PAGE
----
Advice taken and ignored, tellings off, pep talks and tales of her past. We were always scared of sounding just like her but maybe she was right about some things.
Bonnie & The Bonnettes delve into motherhood, womanhood and femininity through conversations with their mums. They are a tribe of women that have shown us the way and it’s time to celebrate, so put on a buffet and crack open the bubbly because they are our mums and it’s about time we chanted it.
“It’s fun and it’s funny, bright and even a bit brash, loud and lively, colourful and glittery.”
British Theatre Guide
“Joyous, heartfelt, hilarious and moving tribute to mothers one and all. Grab your Mam, and get along.”
Writer, comedian and actor Helen Duff is a creative whirlwind to be reckoned with. Whether acting alongside Will Ferrell in 2018 feature film Holmes & Watson, creating viral content for BBC 2’s The Mash Report, or winning awards for her profoundly ridiculous solo work, Helen’s star is most certainly in the ascendant. Alongside her comedy career, Helen is the Associate Artist for Family Inclusion at Attenborough Arts Centre, working with children and young people with profound and multiple learning difficulties, and she regularly tours with Clowns Without Borders UK, a charity that protects children’s human right to play in refugee camps worldwide.
Joe has always been a nerd. As a kid he was unaware of it. As a teenager he hid it. As a twenty-something he owned it. But as Joe turned 30, two things occurred to him. Firstly, humanity had been given 12 years to save the world from climate chaos, and what was Joe doing? Playing games and watching films, that’s what. Secondly, he’d always looked to his fandoms for a sense of community when he felt isolated. But, as he looked closer, it seemed like those communities had become perpetrators of the very things they once protected him from. It’s like Buzz Lightyear always said: “You either die a hero, or you live long enough to see yourself become the villain…” Wait, did he?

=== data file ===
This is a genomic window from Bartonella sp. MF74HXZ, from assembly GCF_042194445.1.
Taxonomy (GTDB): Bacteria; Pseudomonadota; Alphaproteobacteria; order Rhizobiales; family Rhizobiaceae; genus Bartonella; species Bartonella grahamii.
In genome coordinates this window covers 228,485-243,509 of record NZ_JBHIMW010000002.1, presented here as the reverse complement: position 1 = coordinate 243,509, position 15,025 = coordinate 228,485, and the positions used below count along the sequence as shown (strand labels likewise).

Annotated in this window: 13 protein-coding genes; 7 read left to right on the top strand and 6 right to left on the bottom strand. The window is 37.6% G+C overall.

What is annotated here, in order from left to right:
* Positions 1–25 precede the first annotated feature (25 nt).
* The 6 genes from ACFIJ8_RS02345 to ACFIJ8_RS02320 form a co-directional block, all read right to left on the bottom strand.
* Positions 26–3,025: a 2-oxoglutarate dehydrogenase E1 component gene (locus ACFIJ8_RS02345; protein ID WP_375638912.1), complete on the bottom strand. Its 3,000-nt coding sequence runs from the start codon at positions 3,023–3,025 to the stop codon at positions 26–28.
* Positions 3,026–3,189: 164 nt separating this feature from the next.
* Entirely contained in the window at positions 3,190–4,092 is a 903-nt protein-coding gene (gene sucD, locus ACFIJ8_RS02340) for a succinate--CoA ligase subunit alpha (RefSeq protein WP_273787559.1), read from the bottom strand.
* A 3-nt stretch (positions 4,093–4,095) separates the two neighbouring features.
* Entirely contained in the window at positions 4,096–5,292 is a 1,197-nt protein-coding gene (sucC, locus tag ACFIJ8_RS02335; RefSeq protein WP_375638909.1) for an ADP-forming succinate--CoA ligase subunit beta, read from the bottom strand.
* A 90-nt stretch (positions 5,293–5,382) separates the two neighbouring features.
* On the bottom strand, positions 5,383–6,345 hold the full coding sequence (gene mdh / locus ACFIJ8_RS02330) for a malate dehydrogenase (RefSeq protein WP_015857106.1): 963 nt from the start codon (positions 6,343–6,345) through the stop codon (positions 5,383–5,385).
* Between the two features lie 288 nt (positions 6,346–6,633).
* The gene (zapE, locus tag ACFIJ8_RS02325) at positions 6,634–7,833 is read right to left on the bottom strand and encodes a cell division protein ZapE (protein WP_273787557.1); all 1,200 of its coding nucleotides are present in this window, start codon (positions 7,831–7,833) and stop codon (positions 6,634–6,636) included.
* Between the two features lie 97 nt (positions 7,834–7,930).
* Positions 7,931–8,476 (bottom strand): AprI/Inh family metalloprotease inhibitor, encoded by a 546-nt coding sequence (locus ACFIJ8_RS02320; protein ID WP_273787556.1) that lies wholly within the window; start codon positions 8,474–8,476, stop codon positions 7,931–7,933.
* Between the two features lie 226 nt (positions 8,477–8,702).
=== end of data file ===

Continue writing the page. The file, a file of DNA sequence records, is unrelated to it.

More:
Fanboy is a love letter to the things we adore absolutely, unconditionally and obsessively. It also asks questions about the nature of fandom. Is our nostalgic relationship with pop-culture preventing us from engaging with the present? Are we celebrating the wrong people? And – when Donald Trump claims he could shoot someone and not lose voters – just how far will fans go for their idols?
In Treherbert Rugby Club amongst the fag smoke and the singing, Rhys’s parents fell in love. Rhys has never fallen in love but heard it’s a nice thing to do because that’s what his Mam said. It’s in her diary. And Rhys has read it all.
Award-winning performance artist Rhys Slade-Jones takes their audience to the hot sweaty summer of 1977. By reading his Mam’s diary, Rhys explores the claustrophobic, nosey, loving, loud, beautiful community of the Rhondda Valley, and tells us why dancing in the same spot your parents met is pretty bloody cool. Expect great legs, a one-man pantomime horse and a good ol’ fashioned singalong.
“Natural performer and adept storyteller… Raw, at times aggressive, but always heartfelt.”
★★★★★ Edinburgh Festival Mag
“Truthful, friendly, authentic.. Land of My Fathers is a tender and communal experience which definitely shouldn’t be missed.”
★★★★★ Voice Magazine
“A highly enjoyable hour in the company of a very funny man.”
★★★★ British Theatre.com
“He’s an easy-going performer, always ready with a raised eyebrow and a knowing look.”
★★★★ The Stage